I’ll Pay You Tuesday for Your Company Today – The Earnout, Part 1

Whether you are negotiating an acquisition in Silicon Valley or Small Town, USA, a part of the purchase price is often deferred. I have discussed in prior blogs those portions of the purchase price that are held back to reduce the buyer’s risk of liabilities and issues with post-closing audits. In future blogs, I will discuss a common purchase price deferral that will pay the seller based on the performance of the business AFTER it is sold, often called a contingent purchase price, or an “earnout.”

An earnout serves two purposes. First, it can bridge a valuation gap that may exist between the buyer and the seller. In a sense, the buyer is saying “If your business is worth that much, prove it.” Second, the buyer uses an earnout to protect against risks arising out of everything from insufficient due diligence to difficulty in integrating operations, that the ultimate value will be less than the purchase price.

There are a number of advisors, in addition to a merger and acquisition attorney, that are critical to creating an accurate earnout. First among equals is a CPA. An experienced CPA should be brought in early and often to provide advice concerning the general nature of generally accepted accounting principles (“GAAP”), where interpretations can vary, and how the parties have recognized revenue and expense items and the extent to which they differ. The second is both the buyer’s and seller’s accounting departments. Managing an earnout requires specific knowledge of the accounting functions of the parties involved, and many disputes can be avoided by understanding each party’s processes and how they are to be managed through the earnout period.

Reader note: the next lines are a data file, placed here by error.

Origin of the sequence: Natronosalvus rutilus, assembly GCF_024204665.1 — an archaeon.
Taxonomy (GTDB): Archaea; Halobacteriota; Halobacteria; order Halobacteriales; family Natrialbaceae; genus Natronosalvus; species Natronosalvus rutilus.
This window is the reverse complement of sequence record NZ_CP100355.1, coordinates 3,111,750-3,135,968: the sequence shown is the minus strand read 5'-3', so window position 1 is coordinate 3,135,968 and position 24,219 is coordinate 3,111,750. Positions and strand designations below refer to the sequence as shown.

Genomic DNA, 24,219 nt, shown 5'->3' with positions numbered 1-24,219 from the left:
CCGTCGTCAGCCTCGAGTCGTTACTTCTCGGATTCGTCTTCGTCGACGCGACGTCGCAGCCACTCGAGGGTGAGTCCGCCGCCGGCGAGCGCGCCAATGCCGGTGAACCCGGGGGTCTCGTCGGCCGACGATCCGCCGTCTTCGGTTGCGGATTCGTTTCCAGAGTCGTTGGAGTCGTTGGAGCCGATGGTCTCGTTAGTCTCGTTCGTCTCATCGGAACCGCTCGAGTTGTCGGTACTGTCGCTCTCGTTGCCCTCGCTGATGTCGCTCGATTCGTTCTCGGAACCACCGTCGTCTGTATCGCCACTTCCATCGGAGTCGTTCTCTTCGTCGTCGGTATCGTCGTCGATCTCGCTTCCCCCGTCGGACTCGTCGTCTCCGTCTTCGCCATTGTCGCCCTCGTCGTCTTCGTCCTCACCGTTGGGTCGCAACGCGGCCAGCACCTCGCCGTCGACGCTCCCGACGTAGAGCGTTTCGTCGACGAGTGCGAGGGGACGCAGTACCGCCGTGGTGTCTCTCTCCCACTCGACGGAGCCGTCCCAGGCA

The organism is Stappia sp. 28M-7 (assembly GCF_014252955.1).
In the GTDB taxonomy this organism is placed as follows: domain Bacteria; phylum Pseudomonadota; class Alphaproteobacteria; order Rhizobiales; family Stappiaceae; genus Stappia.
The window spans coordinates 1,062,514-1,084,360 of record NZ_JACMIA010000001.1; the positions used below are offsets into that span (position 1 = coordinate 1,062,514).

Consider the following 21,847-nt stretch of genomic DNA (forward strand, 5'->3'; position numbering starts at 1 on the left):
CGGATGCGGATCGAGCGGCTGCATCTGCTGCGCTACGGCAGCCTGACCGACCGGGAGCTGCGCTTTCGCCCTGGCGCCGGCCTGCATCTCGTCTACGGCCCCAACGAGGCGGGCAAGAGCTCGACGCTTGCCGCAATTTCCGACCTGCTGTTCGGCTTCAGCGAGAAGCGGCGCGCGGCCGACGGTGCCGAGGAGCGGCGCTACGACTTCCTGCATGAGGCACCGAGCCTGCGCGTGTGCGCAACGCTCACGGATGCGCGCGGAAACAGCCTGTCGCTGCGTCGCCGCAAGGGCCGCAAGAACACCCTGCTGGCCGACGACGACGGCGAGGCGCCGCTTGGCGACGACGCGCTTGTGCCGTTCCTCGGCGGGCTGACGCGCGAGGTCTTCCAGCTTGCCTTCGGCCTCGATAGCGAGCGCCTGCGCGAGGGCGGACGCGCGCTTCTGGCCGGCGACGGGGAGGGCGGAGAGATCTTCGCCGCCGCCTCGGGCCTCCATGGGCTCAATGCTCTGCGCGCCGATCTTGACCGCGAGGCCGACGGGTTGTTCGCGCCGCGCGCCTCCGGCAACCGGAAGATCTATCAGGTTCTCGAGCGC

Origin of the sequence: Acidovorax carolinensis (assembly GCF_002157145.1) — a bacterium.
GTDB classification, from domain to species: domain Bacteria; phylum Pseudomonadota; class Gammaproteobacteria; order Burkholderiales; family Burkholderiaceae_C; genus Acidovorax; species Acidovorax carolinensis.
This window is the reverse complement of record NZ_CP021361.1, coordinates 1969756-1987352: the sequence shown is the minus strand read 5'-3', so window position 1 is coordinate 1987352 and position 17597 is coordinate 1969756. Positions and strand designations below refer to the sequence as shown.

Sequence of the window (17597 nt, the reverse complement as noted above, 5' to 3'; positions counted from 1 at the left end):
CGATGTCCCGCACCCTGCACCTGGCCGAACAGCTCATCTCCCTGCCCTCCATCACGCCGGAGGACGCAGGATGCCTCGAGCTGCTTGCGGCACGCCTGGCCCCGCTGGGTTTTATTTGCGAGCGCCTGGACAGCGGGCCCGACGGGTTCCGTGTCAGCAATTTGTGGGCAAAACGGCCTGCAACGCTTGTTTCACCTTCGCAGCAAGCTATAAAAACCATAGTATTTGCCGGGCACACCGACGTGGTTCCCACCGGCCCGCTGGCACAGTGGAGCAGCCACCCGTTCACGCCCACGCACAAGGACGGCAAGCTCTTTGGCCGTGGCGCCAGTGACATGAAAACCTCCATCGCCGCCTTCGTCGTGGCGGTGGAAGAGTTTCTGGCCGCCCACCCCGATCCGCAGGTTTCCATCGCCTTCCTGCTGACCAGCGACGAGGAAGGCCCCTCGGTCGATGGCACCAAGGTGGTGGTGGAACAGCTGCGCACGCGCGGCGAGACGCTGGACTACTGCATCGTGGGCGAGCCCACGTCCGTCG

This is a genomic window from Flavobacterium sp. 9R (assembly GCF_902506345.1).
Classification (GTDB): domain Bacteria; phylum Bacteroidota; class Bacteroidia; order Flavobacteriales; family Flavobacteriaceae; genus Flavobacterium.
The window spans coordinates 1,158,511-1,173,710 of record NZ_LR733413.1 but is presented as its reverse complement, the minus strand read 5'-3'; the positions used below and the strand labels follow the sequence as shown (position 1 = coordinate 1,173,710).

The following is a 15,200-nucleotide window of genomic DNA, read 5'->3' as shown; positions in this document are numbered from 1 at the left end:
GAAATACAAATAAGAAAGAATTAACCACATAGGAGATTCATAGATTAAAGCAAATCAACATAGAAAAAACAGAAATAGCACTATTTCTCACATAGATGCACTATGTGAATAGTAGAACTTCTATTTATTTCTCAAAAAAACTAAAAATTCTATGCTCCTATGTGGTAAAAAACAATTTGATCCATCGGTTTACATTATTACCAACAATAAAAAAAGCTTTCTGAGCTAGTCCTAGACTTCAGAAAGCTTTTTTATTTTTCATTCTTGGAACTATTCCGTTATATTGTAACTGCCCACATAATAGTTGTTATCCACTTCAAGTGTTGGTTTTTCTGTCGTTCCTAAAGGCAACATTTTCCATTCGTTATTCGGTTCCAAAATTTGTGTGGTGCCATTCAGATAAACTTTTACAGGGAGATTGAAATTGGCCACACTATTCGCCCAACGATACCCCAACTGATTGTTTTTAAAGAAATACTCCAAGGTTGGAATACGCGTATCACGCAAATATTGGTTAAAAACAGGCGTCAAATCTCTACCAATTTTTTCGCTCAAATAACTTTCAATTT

In a typical earnout, the buyer and seller negotiate revenue and other operational goals, and schedule payments based on the satisfaction of these goals at the conclusion of a particular period, typically one or two years. This creates a number of challenges, and opportunities for expensive and time consuming litigation.

The first major issue is how the parties determine whether a goal is satisfied. Agreements will typically require that the parties use GAAP to determine any accounting related issues. Any accountant will tell you, however, that GAAP is more of an art than a science. In defining how GAAP will be used, the parties need to determine how GAAP will be interpreted. One approach is to say that GAAP will be interpreted consistent with how the seller has interpreted GAAP. A better, but more time consuming approach, is to use the interpretations that are used by the buyer, determine the variances from the seller’s policy, and define as specifically as possible the interpretations that will be used to determine the earnout. This determination should be part of an exhibit attached to the acquisition agreement.

Technology companies, particularly those working in the software or Internet areas, often have unique revenue recognition issues. The manner in which revenue is treated for these companies needs to be defined very precisely with the assistance of the seller’s CPA.

What if the buyer’s books are not GAAP? There are a couple of approaches. First, the earnout can be limited to performance goals that can be relatively less difficult to define and determine, such as specific gross revenue. Second, the books can be converted to GAAP as part of a post-closing audit. Even if this method is used, however, it will be important to find those areas, such as revenue recognition, that are critical to the final amount of the earnout and define how it will be interpreted. Third, and most important, send a large retainer to litigation counsel, because the failure to use an accepted accounting method, such as GAAP, can often lead to disputes.

In a future blog, I will discuss how to calculate earnout amounts.